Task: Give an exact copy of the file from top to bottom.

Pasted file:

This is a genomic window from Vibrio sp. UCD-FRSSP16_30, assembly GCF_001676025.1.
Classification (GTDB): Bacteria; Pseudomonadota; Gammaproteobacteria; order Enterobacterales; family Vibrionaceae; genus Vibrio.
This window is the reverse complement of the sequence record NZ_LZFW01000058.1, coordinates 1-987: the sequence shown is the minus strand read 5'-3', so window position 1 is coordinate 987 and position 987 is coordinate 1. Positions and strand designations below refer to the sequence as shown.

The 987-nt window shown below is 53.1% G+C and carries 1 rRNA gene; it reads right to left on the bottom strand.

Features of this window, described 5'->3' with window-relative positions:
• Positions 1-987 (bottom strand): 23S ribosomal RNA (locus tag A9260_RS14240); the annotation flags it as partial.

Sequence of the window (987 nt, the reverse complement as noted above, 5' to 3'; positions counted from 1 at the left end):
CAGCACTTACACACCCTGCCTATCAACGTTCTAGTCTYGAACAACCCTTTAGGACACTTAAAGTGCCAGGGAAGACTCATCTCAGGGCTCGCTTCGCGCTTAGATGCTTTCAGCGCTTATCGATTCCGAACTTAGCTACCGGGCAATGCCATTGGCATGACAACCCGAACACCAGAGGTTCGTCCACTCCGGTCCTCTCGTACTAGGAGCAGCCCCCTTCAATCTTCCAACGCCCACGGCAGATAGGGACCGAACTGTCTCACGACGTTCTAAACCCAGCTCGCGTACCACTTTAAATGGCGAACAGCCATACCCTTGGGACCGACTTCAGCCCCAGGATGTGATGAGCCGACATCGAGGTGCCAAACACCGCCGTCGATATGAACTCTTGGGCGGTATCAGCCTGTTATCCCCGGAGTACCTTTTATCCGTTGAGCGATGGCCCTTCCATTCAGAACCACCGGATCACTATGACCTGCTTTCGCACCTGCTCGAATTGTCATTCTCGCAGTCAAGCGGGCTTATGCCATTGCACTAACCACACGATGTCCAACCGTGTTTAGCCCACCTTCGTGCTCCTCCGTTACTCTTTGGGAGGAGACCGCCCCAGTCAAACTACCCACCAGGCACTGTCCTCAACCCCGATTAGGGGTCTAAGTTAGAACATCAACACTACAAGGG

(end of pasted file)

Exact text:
This is a genomic window from Vibrio sp. UCD-FRSSP16_30, assembly GCF_001676025.1.
Classification (GTDB): Bacteria; Pseudomonadota; Gammaproteobacteria; order Enterobacterales; family Vibrionaceae; genus Vibrio.
This window is the reverse complement of the sequence record NZ_LZFW01000058.1, coordinates 1-987: the sequence shown is the minus strand read 5'-3', so window position 1 is coordinate 987 and position 987 is coordinate 1. Positions and strand designations below refer to the sequence as shown.

The 987-nt window shown below is 53.1% G+C and carries 1 rRNA gene; it reads right to left on the bottom strand.

Features of this window, described 5'->3' with window-relative positions:
• Positions 1-987 (bottom strand): 23S ribosomal RNA (locus tag A9260_RS14240); the annotation flags it as partial.

Sequence of the window (987 nt, the reverse complement as noted above, 5' to 3'; positions counted from 1 at the left end):
CAGCACTTACACACCCTGCCTATCAACGTTCTAGTCTYGAACAACCCTTTAGGACACTTAAAGTGCCAGGGAAGACTCATCTCAGGGCTCGCTTCGCGCTTAGATGCTTTCAGCGCTTATCGATTCCGAACTTAGCTACCGGGCAATGCCATTGGCATGACAACCCGAACACCAGAGGTTCGTCCACTCCGGTCCTCTCGTACTAGGAGCAGCCCCCTTCAATCTTCCAACGCCCACGGCAGATAGGGACCGAACTGTCTCACGACGTTCTAAACCCAGCTCGCGTACCACTTTAAATGGCGAACAGCCATACCCTTGGGACCGACTTCAGCCCCAGGATGTGATGAGCCGACATCGAGGTGCCAAACACCGCCGTCGATATGAACTCTTGGGCGGTATCAGCCTGTTATCCCCGGAGTACCTTTTATCCGTTGAGCGATGGCCCTTCCATTCAGAACCACCGGATCACTATGACCTGCTTTCGCACCTGCTCGAATTGTCATTCTCGCAGTCAAGCGGGCTTATGCCATTGCACTAACCACACGATGTCCAACCGTGTTTAGCCCACCTTCGTGCTCCTCCGTTACTCTTTGGGAGGAGACCGCCCCAGTCAAACTACCCACCAGGCACTGTCCTCAACCCCGATTAGGGGTCTAAGTTAGAACATCAACACTACAAGGG